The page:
Fifteen-year-old Natalie Adorno has attended more than 100 Cubs games at Wrigley Field in her lifetime. But Monday was her first chance to experience a ballpark area that looked very different from the last time she went to a game.
Natalie, who had been named the 2016 Major Baseball League Cubs fan of the year, was one of the hundreds of fans attending Monday’s opening ceremony of The Park, an outdoor area just west of Wrigley.
The triangular spot features a Starbucks and a store selling Cubs merchandise. The plaza also has stations offering beer and wine.
“Since I’ve seen it from where it used to be, to where it is now, I just wanted to get the full experience now,” said Natalie, who was there with her father, Carlos Adorno.
GalleryAfter the ribbon-cutting ceremony, which Mayor Rahm Emanuel and Cubs owner Tom Ricketts attended, families sat on the grass and the benches surrounding the park as children bounced a basketball and played with other kids. A live band entertained attendees with songs such as, “Go Cubs, Go” and set the scene before tonight’s game.
Natalie believes The Park, which is scheduled to host movies and farmer’s markets over the summer, is a great family-oriented addition to the neighborhood and to the “Cubs game experience.”
“Once you’ve come here, you’ll never get a different experience at a different ballpark,” Natalie said. “The atmosphere tonight is going to be just like how it was on one of the World Series games.”
A set of additional projects around Wrigley include: a seven-story hotel, scheduled to open next year; a new two-story Wrigley annex at the corner of Addison and Sheffield, expected to open in 2020; and a major project at Addison and Clark, which will include apartments, parking and commercial space.
It’s all part of a construction boom that has some fans excited.
But not all fans.
Matt Mchale, 34, a Wrigleyville resident and an employee at a consulting company, sat on a bench surrounding The Park with his pug, Daisy, unable to enter the ribbon-cutting ceremony.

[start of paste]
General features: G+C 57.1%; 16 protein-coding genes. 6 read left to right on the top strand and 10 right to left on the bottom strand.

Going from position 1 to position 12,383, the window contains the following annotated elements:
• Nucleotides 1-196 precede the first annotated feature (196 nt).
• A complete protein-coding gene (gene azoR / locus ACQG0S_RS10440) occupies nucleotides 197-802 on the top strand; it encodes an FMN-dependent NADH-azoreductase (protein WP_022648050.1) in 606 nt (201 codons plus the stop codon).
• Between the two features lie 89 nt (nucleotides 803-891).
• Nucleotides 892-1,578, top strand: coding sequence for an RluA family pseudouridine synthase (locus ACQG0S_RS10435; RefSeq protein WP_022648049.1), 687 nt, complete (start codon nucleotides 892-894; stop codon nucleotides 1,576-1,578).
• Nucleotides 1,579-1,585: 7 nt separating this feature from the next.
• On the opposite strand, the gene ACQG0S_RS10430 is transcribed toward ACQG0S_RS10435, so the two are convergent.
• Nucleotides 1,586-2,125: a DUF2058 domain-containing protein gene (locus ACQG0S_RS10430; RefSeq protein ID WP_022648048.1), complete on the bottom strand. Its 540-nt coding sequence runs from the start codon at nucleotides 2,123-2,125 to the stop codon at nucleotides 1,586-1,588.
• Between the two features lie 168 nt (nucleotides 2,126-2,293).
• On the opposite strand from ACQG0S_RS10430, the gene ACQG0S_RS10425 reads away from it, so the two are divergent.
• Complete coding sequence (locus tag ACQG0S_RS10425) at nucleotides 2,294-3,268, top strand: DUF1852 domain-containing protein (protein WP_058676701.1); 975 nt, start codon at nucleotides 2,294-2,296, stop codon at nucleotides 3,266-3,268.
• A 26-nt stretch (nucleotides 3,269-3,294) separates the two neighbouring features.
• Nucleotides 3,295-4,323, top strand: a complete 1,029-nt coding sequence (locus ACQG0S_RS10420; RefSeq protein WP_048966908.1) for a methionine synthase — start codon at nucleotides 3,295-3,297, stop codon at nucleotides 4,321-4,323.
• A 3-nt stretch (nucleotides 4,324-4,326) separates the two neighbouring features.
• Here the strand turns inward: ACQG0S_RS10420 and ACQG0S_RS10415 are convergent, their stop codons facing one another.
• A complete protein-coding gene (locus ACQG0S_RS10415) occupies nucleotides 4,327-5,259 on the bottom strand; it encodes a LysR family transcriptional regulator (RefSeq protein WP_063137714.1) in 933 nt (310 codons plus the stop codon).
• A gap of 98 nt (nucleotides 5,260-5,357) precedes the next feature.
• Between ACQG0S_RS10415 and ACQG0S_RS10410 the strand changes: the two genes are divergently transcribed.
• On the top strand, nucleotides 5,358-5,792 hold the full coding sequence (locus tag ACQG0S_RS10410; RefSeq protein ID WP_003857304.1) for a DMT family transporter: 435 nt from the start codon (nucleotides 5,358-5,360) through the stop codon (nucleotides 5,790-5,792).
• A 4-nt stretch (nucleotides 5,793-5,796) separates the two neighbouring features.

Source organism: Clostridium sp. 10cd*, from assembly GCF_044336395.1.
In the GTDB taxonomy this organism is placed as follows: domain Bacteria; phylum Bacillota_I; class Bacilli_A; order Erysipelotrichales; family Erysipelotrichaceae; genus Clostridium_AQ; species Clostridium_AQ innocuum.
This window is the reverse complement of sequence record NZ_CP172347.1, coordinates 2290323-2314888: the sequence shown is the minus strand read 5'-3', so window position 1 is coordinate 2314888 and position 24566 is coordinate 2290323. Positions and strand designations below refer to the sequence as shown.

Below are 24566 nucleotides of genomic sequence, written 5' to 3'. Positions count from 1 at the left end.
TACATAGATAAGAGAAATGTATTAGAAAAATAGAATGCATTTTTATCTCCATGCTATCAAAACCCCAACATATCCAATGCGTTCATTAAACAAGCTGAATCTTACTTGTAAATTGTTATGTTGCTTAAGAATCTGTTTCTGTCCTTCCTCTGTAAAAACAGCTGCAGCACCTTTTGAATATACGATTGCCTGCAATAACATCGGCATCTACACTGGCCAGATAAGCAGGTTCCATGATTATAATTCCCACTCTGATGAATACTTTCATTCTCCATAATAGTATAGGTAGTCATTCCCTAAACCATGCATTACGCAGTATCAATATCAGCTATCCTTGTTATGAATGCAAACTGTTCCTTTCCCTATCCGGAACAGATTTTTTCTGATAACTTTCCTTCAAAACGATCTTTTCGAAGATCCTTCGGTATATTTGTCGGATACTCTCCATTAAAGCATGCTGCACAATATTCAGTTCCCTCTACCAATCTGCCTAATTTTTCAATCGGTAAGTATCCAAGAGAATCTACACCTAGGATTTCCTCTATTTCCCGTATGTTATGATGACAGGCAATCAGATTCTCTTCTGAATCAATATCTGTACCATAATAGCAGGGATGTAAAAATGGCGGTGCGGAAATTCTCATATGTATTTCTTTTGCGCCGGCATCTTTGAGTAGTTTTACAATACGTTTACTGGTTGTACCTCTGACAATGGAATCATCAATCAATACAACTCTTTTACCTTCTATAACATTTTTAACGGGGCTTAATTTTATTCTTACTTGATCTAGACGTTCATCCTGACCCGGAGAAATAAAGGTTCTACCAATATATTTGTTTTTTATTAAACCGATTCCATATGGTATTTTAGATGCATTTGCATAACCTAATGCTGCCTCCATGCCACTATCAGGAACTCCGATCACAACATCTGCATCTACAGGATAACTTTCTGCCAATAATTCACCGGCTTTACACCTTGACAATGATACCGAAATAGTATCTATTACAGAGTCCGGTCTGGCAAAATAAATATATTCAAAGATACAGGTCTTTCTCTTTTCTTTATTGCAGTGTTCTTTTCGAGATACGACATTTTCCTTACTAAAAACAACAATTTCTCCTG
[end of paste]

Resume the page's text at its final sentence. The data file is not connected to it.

“It’s worse than I could have ever expected,” McHale said. “Even with this, I can’t bring this dog into a park. The Cubs won’t let you.”
After reaching out to the Cubs multiple times to express his concerns, McHale said he is still awaiting for a reply.
McHale appreciates the family-oriented park, but said neighbors have had to pay a high price for the new additions.
“It’s been three years of horrible construction [and] a complete mess with no real regards with the neighbors,” McHale said. “They’ve taken baseball, which is supposed to be something very simple, and made it very commercial and all about the money.”
Still, the new stores were appreciated by some fans who were at Wrigley bright and early on Monday.
Cubs employees handed out rain ponchos and worked fruitlessly to dry off rows of folding chairs laid out for a 10 a.m. ceremony to mark the opening of The Park at Wrigley – a grassy knoll flanked by a brick plaza just west of the ballpark.
Mike Schmidt, 20, of Villa Park arrived at 8 a.m. to get in line for first-come-first-served bleacher seating.
“It’s opening day. I’ve got to be here,” he said Monday morning.
About a dozen ticketless fans stood outside a box office window, hoping to be the first to scoop up extra tickets the ball club sells on game day.
Around the corner, a 32-year-old fan who asked not to be named stood outside Murphy’s Bleachers at Waveland and Sheffield sipping a beer.
“It’s going down pretty good for 8:45 a.m.,” he said. “Breakfast beer. I’ll probably go to Starbucks after this.”
When the plaza was first proposed, community leaders referred to the project as “the Midwest’s largest beer garden” and opposed the sale of alcohol in that space.
Hector Abeldano, 31, a Westchester resident and an employee at a chocolate company, differs with Mchale and believes this is exactly what Wrigleyville needed.
“It looks brand new [and] like a totally different ball park,” Abeldano said. “I don’t know what [some neighbors] are complaining about. They should feel really lucky to have this all added to their neighborhoods. Compared to other neighborhoods, what are they complaining about?”
Contributing: Mitch Dudek